This is a sort of two-pronged post, addressing Matt’s question towards the end of last class, re: how the readings / class discussions are helping me think more about my data (or final) project.
I’m really interested in the ideas and examples of “deformance” (in Jerome McGann’s definition = interpretation + performance) that have come up recently, especially and most recently in Lev Manovich & Kevin’s digital work. I suppose I think of “deformance” as a way of turning art into new art… the purpose of which is beyond just “playing around” and being creative (good purpose in itself), but also, as Kevin pointed out, to ask questions of the “data” (the art, or the world in which it was produced) that you wouldn’t have known to ask before. Disordering the work of art (text, photo, or film) in order to change its questions, its answers, its “rules.” I have also been interested in the way that digital “deformance” tends to “aesthetically pleasing” results – Kevin and Lev’s work simply “look good,” and I’d love if one my projects in this course (i.e., project fully executed) could aspire to that type of artistic attention (which seems to derive from direct intention + skills + a level of pure play or “accident”).
Along these lines, it is now my intention to do a “deformance” project that is focused on my own writing / creative process. That is, rather than trying to uncover and work with the huge and somewhat impossibly impenetrable “data set” I previously proposed (Appropriation in Contemporary Poetry), I would like to either:
- 1 – Make a digital hypertext edition of my book manuscript (Babette, recently published in print this month), adding one or more layers of text to discover more information about the language on the page. This may include anecdotes, links, or perhaps even other “poems,” that seem to enrich, deconstruct, or disorder the present text. Thus the “data set” would be the original text (+ the new text?) I would like this hypertext edition to move the reader away from the “search” (for meaning) and towards the “browse” function, revealing both writing and reading as dynamic, non-linear, and layered, with interconnected information and experiences. On that note, a final goal would be to open the text to “community, relationship, and play” (Stephen Ramsay) by allowing “users” to add their own interpretations, experiences, links, etc. (though I understand this might be beyond the scope of this project).
- 2 – Create a digital hyper-text edition of my three published manuscripts (Babette, Parades, and Latronic Strag) and do a data-visualization of the neologisms I’ve used in these works. The “data set” would thus be these “neologistic” words, about which I could ask starting questions such as: “how often do they appear in each book,” “how much do they sound like one another,” “how closely are they “related” to each other (by the computer’s definition),” how closely are they “related” to “real” words, what words do these associate with in my mind (or the computer’s, or in the minds of other readers)… what “real” language do they sound like, and is there some sort of “neologistic” conversation going on between the words, phrases, poems, manuscripts? Again, the aim would be to use the language as data to “browse” for new questions about the text, rather than “search” for these answers, and one ultimate goal would be to have the project allow for “users” to add in their own experience of these words (creating more data).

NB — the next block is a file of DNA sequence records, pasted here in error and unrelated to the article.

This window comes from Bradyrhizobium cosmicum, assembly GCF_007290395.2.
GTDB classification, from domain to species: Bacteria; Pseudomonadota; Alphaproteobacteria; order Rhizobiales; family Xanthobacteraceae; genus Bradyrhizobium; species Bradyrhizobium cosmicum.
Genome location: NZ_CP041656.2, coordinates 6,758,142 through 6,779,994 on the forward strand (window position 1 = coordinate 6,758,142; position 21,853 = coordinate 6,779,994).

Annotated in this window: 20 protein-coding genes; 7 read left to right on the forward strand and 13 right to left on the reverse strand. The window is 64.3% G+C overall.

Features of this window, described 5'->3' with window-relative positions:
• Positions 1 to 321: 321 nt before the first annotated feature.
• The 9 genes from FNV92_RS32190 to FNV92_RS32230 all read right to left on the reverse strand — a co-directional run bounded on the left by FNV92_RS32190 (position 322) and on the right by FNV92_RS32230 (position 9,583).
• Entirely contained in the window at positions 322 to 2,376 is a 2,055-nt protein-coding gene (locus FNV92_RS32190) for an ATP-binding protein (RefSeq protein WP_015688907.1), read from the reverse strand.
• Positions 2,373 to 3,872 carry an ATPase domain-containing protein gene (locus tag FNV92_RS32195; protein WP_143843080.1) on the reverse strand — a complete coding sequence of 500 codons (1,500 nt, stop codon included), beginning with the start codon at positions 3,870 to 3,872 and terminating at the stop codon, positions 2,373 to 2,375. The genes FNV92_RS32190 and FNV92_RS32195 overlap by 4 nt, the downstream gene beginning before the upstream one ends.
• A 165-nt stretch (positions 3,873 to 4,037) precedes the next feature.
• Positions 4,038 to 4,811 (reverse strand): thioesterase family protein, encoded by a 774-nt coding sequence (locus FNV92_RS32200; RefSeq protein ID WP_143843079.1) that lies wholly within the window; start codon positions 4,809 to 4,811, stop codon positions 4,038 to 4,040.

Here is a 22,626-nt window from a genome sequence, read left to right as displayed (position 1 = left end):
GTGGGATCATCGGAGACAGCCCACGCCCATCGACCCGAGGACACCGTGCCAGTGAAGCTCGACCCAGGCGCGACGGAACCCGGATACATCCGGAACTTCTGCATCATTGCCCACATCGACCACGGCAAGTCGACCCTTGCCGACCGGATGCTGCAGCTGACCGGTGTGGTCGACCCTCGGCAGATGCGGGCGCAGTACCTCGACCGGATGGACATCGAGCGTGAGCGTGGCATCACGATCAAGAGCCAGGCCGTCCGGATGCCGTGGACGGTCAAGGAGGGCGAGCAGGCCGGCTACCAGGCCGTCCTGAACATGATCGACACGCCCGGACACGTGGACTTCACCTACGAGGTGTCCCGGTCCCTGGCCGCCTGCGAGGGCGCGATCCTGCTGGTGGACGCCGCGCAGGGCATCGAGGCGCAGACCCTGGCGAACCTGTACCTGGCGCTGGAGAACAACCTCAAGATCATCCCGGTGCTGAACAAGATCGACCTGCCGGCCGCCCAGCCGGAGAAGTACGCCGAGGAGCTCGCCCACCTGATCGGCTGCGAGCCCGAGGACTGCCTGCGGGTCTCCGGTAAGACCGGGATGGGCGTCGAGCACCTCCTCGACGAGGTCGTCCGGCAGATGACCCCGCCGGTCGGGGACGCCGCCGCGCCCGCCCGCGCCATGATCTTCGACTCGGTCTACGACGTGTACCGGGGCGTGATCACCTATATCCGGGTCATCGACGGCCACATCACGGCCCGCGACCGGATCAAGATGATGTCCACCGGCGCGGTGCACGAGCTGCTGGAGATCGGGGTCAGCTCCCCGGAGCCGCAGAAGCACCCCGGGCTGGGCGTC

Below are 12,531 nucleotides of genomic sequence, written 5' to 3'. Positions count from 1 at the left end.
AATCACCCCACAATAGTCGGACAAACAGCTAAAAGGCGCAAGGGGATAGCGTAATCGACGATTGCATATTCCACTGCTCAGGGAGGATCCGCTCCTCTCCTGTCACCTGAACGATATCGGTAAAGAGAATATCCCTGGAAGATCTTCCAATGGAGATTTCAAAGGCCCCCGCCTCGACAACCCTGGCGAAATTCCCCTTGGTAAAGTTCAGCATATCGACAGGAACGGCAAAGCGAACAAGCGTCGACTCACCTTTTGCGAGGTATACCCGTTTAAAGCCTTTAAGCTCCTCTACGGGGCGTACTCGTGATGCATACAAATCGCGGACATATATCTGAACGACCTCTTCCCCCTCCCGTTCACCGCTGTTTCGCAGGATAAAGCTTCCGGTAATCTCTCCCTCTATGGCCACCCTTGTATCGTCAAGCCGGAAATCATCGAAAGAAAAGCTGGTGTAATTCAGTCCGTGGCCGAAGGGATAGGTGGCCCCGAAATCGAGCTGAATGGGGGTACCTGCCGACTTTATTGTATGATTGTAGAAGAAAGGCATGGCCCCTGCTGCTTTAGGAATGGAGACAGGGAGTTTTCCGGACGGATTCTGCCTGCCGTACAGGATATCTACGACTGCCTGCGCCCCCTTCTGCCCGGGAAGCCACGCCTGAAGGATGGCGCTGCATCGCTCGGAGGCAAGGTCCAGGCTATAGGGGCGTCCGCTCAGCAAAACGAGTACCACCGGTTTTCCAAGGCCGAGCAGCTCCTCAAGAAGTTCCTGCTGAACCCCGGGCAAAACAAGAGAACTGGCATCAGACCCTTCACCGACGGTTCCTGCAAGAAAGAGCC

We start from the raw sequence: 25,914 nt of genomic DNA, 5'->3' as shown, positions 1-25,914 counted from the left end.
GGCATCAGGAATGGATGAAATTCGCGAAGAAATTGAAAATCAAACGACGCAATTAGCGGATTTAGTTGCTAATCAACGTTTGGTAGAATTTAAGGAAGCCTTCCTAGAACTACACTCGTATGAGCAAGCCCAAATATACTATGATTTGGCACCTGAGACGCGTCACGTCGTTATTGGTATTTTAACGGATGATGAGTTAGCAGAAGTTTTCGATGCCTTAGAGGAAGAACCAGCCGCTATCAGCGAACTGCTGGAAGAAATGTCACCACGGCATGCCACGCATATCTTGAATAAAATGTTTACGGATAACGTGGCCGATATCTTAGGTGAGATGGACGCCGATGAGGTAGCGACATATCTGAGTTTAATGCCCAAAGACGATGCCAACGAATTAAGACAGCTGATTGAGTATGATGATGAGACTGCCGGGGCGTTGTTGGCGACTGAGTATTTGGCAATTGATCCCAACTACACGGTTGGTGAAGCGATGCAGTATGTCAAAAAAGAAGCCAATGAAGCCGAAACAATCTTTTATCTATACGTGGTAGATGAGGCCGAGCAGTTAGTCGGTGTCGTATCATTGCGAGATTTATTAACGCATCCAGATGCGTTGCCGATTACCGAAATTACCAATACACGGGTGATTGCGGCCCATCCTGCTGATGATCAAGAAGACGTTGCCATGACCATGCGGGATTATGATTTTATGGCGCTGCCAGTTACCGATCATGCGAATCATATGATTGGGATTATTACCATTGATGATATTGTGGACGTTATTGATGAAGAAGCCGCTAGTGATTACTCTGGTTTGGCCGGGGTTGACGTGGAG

Allowing others to add reactions, data, or personal experience is one way for me to get away from the fear that this would be a “vanity project” (in which the data in the set is simply my own data). Another way would be to see this project as a starting point for hypertext-ing or disordering other texts, texts that are not my own. Perhaps I see this project as one that might move me closer to that more “research”-like or scholarly question of how language is appropriated or repurposed in contemporary poetry.
As for creating a “digital edition” of one (or more) of my books, I found a tool called Ediarum on the DIRT site, which claims to help authors “transcribe, encode, and edit” manuscripts.
As for the second (and I’d imagine, more fun and elaborate) task of “hypertexting” the book(s), I had to do a little more research to see what’s out there, and where it’s coming from. What “kind” of hypertext am I looking to produce? Based on the Wikipedia definitions of “forms of hypertexts,” I’d surely like to create something that is “networked,” i.e. “an interconnected system of nodes with no dominant axis of orientation… no designated beginning or designated ending.” And, if I wanted to be able to add that user interaction, I’d want something “layered”: a structure with two layers of linked pages in which readers could insert data of their own.
Searching for tools to create networked / layered hypertext lead me to two options on DIRT: Mozilla Thimble, and TiddlyWiki. (It also lead me to investigate what software is or has been available for hypertext, starting with Ted Nelson’s ProjectXanadu, and ending, it seems, with the popular (and expensive, at $300) program from Eastgate called StorySpace, neither of which I think will be very helpful).
I’d love any thoughts on which project (1 or 2) seems more interesting, appropriate, or feasible for this project… I’m going to make an appointment with the Digital Fellows to get their advice (and guidance on the tools).